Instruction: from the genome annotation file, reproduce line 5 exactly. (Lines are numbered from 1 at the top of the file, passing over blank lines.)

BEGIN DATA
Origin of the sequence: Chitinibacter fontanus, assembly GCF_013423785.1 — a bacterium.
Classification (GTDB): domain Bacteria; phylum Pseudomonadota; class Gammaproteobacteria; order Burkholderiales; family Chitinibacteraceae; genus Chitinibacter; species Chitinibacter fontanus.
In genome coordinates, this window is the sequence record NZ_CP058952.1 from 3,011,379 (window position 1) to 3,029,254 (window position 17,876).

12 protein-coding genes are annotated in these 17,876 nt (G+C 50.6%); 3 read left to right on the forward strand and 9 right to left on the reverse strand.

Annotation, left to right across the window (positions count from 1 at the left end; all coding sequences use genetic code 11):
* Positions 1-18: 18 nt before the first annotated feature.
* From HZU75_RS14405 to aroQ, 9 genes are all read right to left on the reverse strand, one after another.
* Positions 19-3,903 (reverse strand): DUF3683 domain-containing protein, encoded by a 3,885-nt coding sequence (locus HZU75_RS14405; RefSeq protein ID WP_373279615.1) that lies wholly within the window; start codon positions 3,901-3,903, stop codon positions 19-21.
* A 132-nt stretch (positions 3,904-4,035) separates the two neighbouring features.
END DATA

Annotation, left to right across the window (positions count from 1 at the left end; all coding sequences use genetic code 11):